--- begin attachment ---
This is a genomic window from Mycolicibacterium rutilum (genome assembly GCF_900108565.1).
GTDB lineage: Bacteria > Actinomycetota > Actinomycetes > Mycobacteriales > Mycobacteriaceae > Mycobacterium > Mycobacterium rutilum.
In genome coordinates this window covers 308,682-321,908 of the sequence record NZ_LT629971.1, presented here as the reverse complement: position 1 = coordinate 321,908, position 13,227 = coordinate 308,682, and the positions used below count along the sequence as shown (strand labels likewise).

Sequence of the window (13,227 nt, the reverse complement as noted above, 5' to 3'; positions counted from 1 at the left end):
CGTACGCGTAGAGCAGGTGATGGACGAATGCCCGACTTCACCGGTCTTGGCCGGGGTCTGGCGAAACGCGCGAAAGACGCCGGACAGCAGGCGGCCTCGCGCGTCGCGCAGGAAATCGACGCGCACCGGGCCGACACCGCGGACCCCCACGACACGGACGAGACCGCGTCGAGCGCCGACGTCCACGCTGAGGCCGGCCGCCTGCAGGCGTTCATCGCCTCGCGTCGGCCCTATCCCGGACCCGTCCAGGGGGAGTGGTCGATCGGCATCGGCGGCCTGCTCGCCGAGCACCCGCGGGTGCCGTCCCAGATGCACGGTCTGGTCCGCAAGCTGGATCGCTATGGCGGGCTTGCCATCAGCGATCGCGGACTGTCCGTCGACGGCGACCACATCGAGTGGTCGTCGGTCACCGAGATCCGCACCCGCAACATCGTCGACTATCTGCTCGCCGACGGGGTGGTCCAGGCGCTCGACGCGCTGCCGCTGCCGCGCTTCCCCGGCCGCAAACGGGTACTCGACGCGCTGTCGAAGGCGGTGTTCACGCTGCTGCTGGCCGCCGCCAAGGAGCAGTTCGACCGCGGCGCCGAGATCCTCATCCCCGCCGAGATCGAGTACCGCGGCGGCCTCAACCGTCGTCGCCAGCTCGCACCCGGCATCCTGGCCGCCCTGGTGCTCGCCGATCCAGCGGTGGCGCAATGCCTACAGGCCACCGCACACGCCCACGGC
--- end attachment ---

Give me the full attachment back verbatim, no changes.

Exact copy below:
This is a genomic window from Mycolicibacterium rutilum (genome assembly GCF_900108565.1).
GTDB lineage: Bacteria > Actinomycetota > Actinomycetes > Mycobacteriales > Mycobacteriaceae > Mycobacterium > Mycobacterium rutilum.
In genome coordinates this window covers 308,682-321,908 of the sequence record NZ_LT629971.1, presented here as the reverse complement: position 1 = coordinate 321,908, position 13,227 = coordinate 308,682, and the positions used below count along the sequence as shown (strand labels likewise).

Sequence of the window (13,227 nt, the reverse complement as noted above, 5' to 3'; positions counted from 1 at the left end):
CGTACGCGTAGAGCAGGTGATGGACGAATGCCCGACTTCACCGGTCTTGGCCGGGGTCTGGCGAAACGCGCGAAAGACGCCGGACAGCAGGCGGCCTCGCGCGTCGCGCAGGAAATCGACGCGCACCGGGCCGACACCGCGGACCCCCACGACACGGACGAGACCGCGTCGAGCGCCGACGTCCACGCTGAGGCCGGCCGCCTGCAGGCGTTCATCGCCTCGCGTCGGCCCTATCCCGGACCCGTCCAGGGGGAGTGGTCGATCGGCATCGGCGGCCTGCTCGCCGAGCACCCGCGGGTGCCGTCCCAGATGCACGGTCTGGTCCGCAAGCTGGATCGCTATGGCGGGCTTGCCATCAGCGATCGCGGACTGTCCGTCGACGGCGACCACATCGAGTGGTCGTCGGTCACCGAGATCCGCACCCGCAACATCGTCGACTATCTGCTCGCCGACGGGGTGGTCCAGGCGCTCGACGCGCTGCCGCTGCCGCGCTTCCCCGGCCGCAAACGGGTACTCGACGCGCTGTCGAAGGCGGTGTTCACGCTGCTGCTGGCCGCCGCCAAGGAGCAGTTCGACCGCGGCGCCGAGATCCTCATCCCCGCCGAGATCGAGTACCGCGGCGGCCTCAACCGTCGTCGCCAGCTCGCACCCGGCATCCTGGCCGCCCTGGTGCTCGCCGATCCAGCGGTGGCGCAATGCCTACAGGCCACCGCACACGCCCACGGC